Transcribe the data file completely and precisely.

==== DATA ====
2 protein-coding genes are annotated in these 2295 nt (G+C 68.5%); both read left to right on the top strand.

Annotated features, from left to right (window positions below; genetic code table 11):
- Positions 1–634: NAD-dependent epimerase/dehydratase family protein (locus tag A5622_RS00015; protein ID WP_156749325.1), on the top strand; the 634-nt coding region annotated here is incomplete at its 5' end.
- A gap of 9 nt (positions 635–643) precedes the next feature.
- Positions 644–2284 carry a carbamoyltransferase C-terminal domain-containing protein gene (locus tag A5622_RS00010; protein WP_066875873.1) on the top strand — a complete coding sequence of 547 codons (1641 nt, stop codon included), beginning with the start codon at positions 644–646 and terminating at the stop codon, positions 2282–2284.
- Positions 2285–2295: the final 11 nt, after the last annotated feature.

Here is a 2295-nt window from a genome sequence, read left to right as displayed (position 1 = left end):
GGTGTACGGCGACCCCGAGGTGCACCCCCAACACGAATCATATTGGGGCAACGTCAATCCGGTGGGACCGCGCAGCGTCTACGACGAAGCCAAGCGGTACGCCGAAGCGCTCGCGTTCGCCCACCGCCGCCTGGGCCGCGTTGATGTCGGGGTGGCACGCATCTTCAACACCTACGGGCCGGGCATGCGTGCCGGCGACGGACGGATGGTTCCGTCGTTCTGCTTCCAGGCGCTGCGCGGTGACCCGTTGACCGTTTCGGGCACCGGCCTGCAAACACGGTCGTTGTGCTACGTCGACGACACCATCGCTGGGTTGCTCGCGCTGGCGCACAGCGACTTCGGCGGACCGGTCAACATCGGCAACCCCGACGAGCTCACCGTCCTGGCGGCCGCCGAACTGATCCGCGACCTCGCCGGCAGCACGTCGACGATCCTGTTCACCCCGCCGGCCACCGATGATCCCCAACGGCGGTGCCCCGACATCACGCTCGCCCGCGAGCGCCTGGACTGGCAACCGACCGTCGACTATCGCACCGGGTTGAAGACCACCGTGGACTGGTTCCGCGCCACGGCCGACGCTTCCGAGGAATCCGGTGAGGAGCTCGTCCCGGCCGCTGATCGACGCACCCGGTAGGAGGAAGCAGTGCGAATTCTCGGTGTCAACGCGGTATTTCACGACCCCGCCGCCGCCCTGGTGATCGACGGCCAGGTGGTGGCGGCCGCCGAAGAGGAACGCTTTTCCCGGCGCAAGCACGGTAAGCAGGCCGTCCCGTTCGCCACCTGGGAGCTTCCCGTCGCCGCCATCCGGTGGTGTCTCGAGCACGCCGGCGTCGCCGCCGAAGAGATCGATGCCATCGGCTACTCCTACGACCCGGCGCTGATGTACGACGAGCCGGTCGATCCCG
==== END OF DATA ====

2 protein-coding genes are annotated in these 2295 nt (G+C 68.5%); both read left to right on the top strand.

Annotated features, from left to right (window positions below; genetic code table 11):
- Positions 1–634: NAD-dependent epimerase/dehydratase family protein (locus tag A5622_RS00015; protein ID WP_156749325.1), on the top strand; the 634-nt coding region annotated here is incomplete at its 5' end.
- A gap of 9 nt (positions 635–643) precedes the next feature.
- Positions 644–2284 carry a carbamoyltransferase C-terminal domain-containing protein gene (locus tag A5622_RS00010; protein WP_066875873.1) on the top strand — a complete coding sequence of 547 codons (1641 nt, stop codon included), beginning with the start codon at positions 644–646 and terminating at the stop codon, positions 2282–2284.
- Positions 2285–2295: the final 11 nt, after the last annotated feature.

Here is a 2295-nt window from a genome sequence, read left to right as displayed (position 1 = left end):
GGTGTACGGCGACCCCGAGGTGCACCCCCAACACGAATCATATTGGGGCAACGTCAATCCGGTGGGACCGCGCAGCGTCTACGACGAAGCCAAGCGGTACGCCGAAGCGCTCGCGTTCGCCCACCGCCGCCTGGGCCGCGTTGATGTCGGGGTGGCACGCATCTTCAACACCTACGGGCCGGGCATGCGTGCCGGCGACGGACGGATGGTTCCGTCGTTCTGCTTCCAGGCGCTGCGCGGTGACCCGTTGACCGTTTCGGGCACCGGCCTGCAAACACGGTCGTTGTGCTACGTCGACGACACCATCGCTGGGTTGCTCGCGCTGGCGCACAGCGACTTCGGCGGACCGGTCAACATCGGCAACCCCGACGAGCTCACCGTCCTGGCGGCCGCCGAACTGATCCGCGACCTCGCCGGCAGCACGTCGACGATCCTGTTCACCCCGCCGGCCACCGATGATCCCCAACGGCGGTGCCCCGACATCACGCTCGCCCGCGAGCGCCTGGACTGGCAACCGACCGTCGACTATCGCACCGGGTTGAAGACCACCGTGGACTGGTTCCGCGCCACGGCCGACGCTTCCGAGGAATCCGGTGAGGAGCTCGTCCCGGCCGCTGATCGACGCACCCGGTAGGAGGAAGCAGTGCGAATTCTCGGTGTCAACGCGGTATTTCACGACCCCGCCGCCGCCCTGGTGATCGACGGCCAGGTGGTGGCGGCCGCCGAAGAGGAACGCTTTTCCCGGCGCAAGCACGGTAAGCAGGCCGTCCCGTTCGCCACCTGGGAGCTTCCCGTCGCCGCCATCCGGTGGTGTCTCGAGCACGCCGGCGTCGCCGCCGAAGAGATCGATGCCATCGGCTACTCCTACGACCCGGCGCTGATGTACGACGAGCCGGTCGATCCCG